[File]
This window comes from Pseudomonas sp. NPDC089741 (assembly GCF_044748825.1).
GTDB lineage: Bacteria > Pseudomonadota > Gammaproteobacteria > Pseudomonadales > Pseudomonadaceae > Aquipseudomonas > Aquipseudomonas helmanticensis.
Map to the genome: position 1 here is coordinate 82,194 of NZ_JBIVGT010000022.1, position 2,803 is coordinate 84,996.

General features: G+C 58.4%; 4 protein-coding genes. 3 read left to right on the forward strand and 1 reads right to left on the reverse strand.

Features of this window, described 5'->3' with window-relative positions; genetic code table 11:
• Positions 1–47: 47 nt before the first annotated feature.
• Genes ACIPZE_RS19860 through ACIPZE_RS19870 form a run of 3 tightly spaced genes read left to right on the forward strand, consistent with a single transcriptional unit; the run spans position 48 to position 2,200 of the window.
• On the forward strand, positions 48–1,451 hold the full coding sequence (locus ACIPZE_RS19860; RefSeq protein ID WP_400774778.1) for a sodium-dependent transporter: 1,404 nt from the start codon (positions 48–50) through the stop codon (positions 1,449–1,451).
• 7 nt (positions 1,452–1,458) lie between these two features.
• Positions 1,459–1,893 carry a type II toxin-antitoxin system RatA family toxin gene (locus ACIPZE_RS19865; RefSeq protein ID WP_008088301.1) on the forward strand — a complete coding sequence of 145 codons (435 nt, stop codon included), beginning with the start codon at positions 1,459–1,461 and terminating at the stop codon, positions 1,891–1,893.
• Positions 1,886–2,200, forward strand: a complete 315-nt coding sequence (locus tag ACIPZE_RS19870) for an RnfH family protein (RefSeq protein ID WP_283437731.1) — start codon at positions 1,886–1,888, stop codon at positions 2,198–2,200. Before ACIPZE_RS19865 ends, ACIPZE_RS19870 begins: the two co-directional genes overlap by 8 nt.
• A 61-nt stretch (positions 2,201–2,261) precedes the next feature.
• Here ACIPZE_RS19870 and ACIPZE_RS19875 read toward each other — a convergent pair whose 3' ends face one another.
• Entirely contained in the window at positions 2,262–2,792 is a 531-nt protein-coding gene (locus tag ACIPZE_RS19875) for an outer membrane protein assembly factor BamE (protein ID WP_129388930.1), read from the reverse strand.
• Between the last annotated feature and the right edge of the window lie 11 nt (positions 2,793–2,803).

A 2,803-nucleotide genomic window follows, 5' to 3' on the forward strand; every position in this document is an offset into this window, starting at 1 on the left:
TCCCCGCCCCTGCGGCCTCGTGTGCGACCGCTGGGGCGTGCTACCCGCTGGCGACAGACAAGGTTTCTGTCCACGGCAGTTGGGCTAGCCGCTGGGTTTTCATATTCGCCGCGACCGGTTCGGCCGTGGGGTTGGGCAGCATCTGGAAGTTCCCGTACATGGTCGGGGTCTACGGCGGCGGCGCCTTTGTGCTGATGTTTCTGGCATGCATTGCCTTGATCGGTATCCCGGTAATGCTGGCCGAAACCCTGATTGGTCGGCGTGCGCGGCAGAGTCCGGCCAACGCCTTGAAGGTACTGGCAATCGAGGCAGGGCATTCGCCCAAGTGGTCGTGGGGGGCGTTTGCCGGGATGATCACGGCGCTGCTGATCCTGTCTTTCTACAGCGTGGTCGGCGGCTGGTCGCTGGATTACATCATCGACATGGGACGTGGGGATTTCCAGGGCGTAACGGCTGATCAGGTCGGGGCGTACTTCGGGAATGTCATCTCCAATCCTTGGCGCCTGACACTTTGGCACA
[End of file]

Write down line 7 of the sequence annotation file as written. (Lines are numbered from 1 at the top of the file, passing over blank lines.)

• Genes ACIPZE_RS19860 through ACIPZE_RS19870 form a run of 3 tightly spaced genes read left to right on the forward strand, consistent with a single transcriptional unit; the run spans position 48 to position 2,200 of the window.